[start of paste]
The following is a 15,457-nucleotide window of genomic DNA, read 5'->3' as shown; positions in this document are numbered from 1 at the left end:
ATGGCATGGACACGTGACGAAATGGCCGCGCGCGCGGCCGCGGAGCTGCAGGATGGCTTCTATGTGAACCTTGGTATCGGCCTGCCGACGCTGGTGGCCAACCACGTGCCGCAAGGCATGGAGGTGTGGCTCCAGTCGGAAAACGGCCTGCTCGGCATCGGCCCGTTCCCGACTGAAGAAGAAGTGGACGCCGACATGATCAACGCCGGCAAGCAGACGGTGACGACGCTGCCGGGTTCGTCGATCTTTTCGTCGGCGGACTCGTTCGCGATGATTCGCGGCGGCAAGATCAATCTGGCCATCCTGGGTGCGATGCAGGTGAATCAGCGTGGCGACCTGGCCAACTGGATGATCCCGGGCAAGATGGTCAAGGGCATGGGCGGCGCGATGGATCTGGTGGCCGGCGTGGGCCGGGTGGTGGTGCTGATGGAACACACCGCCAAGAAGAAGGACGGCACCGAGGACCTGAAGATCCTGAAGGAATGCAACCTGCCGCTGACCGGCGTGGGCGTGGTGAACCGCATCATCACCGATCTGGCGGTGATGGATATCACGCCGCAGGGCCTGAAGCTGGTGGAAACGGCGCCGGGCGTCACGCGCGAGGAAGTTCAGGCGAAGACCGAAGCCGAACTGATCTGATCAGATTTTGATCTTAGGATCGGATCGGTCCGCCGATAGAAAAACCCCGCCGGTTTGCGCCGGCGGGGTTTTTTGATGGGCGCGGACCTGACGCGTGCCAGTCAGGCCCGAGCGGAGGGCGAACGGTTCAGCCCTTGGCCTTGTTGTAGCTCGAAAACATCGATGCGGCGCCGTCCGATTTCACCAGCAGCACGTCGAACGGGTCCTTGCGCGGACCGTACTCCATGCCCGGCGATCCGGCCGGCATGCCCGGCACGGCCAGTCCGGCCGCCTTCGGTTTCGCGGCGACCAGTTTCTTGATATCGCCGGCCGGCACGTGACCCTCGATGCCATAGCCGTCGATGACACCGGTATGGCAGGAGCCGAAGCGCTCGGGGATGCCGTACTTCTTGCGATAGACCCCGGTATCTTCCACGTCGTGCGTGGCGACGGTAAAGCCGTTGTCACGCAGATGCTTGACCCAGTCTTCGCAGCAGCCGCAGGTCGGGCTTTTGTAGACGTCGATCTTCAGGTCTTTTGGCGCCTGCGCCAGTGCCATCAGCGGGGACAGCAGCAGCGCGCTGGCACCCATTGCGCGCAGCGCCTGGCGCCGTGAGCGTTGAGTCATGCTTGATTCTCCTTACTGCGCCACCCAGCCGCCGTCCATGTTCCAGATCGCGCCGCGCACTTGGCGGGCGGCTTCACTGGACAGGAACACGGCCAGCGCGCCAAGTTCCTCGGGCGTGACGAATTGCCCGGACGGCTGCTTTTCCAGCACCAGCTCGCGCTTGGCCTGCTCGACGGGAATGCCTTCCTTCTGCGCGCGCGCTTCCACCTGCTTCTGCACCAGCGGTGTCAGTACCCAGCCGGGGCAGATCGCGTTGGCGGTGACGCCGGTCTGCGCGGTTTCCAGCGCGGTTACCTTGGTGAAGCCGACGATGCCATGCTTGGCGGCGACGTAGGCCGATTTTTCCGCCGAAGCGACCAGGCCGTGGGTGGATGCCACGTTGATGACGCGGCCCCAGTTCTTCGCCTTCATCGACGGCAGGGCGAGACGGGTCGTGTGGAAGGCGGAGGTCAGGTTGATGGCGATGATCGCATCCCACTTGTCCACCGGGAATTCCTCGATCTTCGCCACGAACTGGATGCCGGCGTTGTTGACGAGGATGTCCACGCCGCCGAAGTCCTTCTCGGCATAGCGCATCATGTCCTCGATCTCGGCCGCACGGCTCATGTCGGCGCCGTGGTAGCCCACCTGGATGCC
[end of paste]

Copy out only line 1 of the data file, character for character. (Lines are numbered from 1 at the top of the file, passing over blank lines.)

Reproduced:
The following is a 15,457-nucleotide window of genomic DNA, read 5'->3' as shown; positions in this document are numbered from 1 at the left end: